LM833 is also good for low noise audio, but i dont know how it sounds in a clipping clipping
LF351 & LF347 are also good general purpose low noise op amps.

Most dual op amps have the same pin out,    so put a socket in & try different ones out.
Pedal makers will generally use what they already use in other pedals, and what is cheap. There is no point putting a $10 burr brown or Analogue Devices op amp in a Tube screamer.....

brett

Re: Who knows their Op-Amps
« Reply #11 on: June 22, 2009, 08:00:23 AM »
Hi
Holy Deja Vu Batman.  The batclock says it's op-amp discussion time (again).

IMO you'll hear all sorts of complete rubbish written and spoken about this. 

Firstly, for the "there's no difference" crowd.  Take your tubescreamer clone and plant a 4558 in it.  Turn it and your amp way up and listen to that.  It sounds like a waterfall in your living room.  Replace the 4558 with an NE5332.  Do the same.  Now it sounds like there's a waterfall in the next door neighbour's livingroom.  Proof positive that there is a difference.

Now for the "I can tell the difference between op-amps X, Y and Z just by standing in the same room" crowd (and it IS a crowd).  Most people like their favourites just as mosty people think that their baby is cute (but other babies can be kinda ugly).  So do a blind test with at least 3 people, at moderate gain levels, with the amp at moderate volume, and with the TV set going (thereby avoiding the noise test).  Ask which op-amp is which, and which is best.  In my experience, nobody can consistently tell the difference between op-amps, and different people nominate different ones as best, and most importantly - if you stop playing for 30 seconds *nobody can tell whether you changed away from their "favourite" op-amp to another one*.

A consistent side-result of this technique is that the op-amp "believers" blame the chips/guitar/amp/room/electricity supply/ear wax/hangover/cosmic rays/whatever for the lack of results.

just my (evidence-based) 2c....

And don't forget that the Search function is your friend (fact!).
« Last Edit: June 22, 2009, 08:07:43 AM by brett »
Brett Robinson
Let a hundred flowers bloom, let a hundred schools of thought contend. (Mao Zedong)

JDoyle

Re: Who knows their Op-Amps
« Reply #12 on: June 22, 2009, 12:30:08 PM »
Firstly, for the "there's no difference" crowd.  Take your tubescreamer clone and plant a 4558 in it.  Turn it and your amp way up and listen to that.  It sounds like a waterfall in your living room.  Replace the 4558 with an NE5332.  Do the same.  Now it sounds like there's a waterfall in the next door neighbour's livingroom.  Proof positive that there is a difference.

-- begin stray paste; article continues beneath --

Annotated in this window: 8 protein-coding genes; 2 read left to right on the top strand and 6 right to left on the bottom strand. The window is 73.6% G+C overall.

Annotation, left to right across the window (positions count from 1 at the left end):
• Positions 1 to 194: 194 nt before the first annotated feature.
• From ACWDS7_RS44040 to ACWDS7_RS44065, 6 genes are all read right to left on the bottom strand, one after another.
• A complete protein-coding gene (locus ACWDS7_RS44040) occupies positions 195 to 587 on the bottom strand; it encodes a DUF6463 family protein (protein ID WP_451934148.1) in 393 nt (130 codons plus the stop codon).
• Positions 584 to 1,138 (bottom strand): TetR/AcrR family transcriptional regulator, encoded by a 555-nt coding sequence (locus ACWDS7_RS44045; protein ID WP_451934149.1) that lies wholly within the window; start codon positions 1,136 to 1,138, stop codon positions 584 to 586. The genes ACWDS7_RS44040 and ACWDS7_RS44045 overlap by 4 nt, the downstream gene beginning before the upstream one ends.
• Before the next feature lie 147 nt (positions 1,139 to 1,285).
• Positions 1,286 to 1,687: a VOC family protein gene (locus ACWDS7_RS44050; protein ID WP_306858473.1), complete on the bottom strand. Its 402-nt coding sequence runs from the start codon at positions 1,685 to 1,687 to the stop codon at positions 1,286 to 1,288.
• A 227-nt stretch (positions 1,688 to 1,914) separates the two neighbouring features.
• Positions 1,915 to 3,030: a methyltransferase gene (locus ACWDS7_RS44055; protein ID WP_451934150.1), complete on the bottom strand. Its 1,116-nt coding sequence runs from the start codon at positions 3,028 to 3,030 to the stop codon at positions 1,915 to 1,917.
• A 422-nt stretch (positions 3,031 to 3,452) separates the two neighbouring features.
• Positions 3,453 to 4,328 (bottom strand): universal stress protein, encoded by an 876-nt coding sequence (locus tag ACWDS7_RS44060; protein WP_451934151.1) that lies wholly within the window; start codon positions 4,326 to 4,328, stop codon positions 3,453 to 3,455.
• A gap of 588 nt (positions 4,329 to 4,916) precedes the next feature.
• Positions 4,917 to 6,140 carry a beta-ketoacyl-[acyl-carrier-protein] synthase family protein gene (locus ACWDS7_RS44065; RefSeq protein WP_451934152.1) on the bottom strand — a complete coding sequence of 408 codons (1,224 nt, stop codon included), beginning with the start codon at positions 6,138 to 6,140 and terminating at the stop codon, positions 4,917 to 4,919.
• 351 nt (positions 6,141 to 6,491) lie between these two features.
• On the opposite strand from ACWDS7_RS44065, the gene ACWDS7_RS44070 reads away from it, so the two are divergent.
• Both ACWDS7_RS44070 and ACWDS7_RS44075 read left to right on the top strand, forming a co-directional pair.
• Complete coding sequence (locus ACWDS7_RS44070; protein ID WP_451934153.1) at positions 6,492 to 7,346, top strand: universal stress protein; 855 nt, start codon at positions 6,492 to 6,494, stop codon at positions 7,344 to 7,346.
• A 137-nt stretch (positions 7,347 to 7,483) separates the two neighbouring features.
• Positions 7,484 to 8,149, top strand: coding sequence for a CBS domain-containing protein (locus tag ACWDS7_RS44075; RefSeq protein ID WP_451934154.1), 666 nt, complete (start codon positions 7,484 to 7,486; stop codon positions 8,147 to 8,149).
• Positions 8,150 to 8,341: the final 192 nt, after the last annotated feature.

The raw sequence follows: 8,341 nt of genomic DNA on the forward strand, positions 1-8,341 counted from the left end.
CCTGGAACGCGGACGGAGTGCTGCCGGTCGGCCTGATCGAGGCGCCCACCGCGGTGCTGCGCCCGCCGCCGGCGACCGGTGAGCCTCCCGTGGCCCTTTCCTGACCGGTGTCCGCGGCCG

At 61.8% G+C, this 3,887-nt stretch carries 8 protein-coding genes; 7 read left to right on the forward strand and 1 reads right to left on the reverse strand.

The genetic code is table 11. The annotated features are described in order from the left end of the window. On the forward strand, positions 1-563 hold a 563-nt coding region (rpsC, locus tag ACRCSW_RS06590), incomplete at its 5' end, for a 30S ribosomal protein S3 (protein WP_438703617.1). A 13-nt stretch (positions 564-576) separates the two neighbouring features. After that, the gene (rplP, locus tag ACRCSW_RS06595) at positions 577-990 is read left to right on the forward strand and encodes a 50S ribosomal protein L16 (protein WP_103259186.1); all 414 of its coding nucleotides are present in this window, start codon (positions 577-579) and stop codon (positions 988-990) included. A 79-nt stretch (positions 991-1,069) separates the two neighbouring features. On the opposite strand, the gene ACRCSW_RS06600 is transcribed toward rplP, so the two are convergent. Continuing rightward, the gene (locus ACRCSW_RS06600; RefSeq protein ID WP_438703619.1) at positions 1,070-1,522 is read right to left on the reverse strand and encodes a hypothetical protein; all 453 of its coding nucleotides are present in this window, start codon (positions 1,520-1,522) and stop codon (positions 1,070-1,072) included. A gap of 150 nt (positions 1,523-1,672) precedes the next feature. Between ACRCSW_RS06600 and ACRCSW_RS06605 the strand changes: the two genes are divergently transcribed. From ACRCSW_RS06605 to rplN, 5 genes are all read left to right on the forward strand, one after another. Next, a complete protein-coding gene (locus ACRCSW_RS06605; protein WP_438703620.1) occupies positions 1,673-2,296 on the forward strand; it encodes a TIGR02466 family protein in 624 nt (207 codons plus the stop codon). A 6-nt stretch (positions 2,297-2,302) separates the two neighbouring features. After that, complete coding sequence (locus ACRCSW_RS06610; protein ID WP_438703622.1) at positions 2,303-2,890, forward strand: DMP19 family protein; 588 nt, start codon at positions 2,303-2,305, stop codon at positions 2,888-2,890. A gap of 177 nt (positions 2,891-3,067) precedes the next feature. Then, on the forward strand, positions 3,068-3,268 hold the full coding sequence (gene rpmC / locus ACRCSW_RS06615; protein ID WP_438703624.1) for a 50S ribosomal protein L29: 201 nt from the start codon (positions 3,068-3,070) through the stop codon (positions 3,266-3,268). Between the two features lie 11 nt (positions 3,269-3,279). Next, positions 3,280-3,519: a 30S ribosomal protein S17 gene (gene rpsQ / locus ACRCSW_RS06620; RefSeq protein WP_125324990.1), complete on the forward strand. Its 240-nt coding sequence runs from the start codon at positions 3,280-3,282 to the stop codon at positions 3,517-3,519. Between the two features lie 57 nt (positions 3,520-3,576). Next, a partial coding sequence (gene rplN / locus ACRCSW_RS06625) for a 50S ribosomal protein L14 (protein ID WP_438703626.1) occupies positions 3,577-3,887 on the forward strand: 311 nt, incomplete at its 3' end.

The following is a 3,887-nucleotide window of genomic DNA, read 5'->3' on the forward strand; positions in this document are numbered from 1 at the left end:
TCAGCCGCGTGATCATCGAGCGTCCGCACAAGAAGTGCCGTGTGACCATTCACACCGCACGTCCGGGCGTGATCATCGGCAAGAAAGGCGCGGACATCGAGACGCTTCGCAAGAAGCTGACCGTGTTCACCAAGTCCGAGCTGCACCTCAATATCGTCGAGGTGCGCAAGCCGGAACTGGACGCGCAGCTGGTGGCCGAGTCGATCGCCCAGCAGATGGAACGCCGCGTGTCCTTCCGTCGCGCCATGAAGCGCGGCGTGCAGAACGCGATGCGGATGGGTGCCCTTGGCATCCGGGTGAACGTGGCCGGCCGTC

While I agree with you on the noise issue, it is a secondary issue - we care about what it sounds like when the noise is masked by the signal. So while noise is important, the actual tone of the circuit supercedes that. Please note that I'm not saying the NE5532 is a bad chip - it is probably one of, if not THE, best chip out there for audio - and if you are designing or building ANYTHING BUT a distortion circuit, I would use that chip almost exclusively.

I also think that while duals are definitely cost effective, they are also 'closed' in terms of access to their innards - the points in the internal circuit such as compensation or offest adjust pins or even more esoteric points - unlike single opamp packages, and this is where we can make things interesting and mess with the circuit.

Regards,

Jay Doyle






AFF

Re: Who knows their Op-Amps
« Reply #13 on: June 22, 2009, 06:18:38 PM »
I tried the search function but I never found anything that actually gives a desciption like I found here!

Thank you all for the input and please continue to add to this thread if you know something else you would like to share.


I guess now I know that some will work okay while others would be best not to try. 4558 would probably work better than TLC2262 op amps.

Now that I know this I will soon start to experiment. I appreciate the great post!